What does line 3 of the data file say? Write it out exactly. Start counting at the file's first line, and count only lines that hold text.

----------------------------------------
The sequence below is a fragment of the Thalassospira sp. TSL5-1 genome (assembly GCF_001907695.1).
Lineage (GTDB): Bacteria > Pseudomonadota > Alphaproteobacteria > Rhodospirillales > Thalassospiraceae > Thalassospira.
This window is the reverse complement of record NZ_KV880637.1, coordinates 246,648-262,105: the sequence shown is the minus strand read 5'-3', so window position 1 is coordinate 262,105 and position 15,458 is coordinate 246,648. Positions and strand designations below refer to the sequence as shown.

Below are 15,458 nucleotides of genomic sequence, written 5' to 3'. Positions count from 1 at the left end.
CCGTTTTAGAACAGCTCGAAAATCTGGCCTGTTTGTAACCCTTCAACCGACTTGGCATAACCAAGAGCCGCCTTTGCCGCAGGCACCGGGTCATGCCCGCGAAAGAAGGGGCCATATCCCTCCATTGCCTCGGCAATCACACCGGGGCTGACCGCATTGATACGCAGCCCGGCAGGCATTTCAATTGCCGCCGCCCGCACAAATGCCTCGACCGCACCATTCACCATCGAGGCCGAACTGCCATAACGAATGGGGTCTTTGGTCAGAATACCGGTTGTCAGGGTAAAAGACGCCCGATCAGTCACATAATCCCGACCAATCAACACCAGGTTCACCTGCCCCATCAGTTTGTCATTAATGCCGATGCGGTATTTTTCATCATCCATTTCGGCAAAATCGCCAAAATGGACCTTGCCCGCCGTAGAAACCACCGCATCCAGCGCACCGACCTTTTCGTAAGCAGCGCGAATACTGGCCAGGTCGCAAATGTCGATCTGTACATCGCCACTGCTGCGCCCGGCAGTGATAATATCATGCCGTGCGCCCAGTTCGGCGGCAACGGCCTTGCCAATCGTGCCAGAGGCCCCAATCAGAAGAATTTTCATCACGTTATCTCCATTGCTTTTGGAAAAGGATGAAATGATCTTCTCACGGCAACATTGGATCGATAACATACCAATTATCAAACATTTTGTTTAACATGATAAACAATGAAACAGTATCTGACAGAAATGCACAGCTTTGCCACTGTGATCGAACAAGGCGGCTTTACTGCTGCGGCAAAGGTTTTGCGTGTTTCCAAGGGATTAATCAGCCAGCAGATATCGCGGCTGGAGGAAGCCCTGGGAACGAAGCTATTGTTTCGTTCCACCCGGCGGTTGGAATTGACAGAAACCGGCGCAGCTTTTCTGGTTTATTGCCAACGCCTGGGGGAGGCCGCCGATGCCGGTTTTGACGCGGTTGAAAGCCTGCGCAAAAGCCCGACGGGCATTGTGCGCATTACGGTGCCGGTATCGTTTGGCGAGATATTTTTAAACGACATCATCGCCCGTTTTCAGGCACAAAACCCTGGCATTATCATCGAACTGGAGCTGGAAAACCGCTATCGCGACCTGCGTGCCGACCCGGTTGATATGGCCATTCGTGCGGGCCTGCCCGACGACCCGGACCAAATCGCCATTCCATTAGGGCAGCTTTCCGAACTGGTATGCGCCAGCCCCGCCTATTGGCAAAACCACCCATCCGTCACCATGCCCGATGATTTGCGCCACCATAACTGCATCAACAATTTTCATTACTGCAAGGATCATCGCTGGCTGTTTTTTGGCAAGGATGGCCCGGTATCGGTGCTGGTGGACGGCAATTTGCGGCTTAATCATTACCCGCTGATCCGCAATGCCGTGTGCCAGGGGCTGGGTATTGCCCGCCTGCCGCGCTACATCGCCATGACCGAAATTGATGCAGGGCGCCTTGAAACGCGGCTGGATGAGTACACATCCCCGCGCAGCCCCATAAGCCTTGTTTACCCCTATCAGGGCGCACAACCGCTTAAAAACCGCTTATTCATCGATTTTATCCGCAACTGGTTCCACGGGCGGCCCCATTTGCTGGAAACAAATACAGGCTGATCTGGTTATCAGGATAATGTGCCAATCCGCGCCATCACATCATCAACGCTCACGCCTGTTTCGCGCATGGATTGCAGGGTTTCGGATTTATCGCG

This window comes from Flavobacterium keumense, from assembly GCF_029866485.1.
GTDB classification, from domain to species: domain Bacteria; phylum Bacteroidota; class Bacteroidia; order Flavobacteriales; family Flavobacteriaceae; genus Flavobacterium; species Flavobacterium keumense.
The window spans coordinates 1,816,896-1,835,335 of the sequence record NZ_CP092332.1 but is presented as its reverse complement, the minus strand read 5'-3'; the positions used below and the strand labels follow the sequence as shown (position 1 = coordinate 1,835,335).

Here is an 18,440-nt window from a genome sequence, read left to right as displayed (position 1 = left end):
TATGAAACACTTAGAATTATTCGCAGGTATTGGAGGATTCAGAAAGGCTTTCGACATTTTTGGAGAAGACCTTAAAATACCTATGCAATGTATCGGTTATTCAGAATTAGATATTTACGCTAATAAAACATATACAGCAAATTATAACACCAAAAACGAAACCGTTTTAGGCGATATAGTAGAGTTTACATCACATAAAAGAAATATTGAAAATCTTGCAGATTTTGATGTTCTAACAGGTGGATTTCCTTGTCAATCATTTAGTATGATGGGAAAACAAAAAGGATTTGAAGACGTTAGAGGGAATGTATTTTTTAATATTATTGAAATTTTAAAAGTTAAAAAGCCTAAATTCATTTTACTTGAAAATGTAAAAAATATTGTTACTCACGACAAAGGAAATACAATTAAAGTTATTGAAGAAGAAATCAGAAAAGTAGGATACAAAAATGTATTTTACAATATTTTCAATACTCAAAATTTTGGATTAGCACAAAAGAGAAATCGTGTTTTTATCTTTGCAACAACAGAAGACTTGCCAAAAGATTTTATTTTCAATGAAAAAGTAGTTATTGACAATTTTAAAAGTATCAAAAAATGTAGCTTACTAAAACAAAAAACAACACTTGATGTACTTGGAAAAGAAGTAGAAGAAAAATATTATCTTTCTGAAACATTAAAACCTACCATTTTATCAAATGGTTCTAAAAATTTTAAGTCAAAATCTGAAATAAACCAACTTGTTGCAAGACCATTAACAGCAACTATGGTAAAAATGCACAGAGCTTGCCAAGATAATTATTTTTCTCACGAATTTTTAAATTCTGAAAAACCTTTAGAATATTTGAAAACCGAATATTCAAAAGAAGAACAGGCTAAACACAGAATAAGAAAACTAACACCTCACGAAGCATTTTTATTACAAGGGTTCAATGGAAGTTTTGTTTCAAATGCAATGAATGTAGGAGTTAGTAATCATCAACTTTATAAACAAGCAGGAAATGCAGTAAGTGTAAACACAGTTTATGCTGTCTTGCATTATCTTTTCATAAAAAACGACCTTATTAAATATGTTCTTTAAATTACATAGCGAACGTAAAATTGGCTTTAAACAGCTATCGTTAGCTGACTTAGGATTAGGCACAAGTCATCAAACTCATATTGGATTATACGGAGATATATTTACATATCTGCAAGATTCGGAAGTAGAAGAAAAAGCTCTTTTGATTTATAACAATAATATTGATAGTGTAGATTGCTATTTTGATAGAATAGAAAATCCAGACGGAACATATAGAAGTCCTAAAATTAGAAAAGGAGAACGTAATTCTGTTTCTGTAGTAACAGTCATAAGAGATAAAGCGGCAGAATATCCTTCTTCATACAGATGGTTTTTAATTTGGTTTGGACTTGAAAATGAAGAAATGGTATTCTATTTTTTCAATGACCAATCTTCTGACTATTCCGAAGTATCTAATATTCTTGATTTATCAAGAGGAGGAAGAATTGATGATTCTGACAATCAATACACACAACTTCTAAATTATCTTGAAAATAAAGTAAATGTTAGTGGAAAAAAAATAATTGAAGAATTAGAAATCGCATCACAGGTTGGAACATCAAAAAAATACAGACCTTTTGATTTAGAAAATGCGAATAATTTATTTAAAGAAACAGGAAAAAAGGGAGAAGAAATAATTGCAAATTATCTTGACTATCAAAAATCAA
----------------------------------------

This window is the reverse complement of record NZ_KV880637.1, coordinates 246,648-262,105: the sequence shown is the minus strand read 5'-3', so window position 1 is coordinate 262,105 and position 15,458 is coordinate 246,648. Positions and strand designations below refer to the sequence as shown.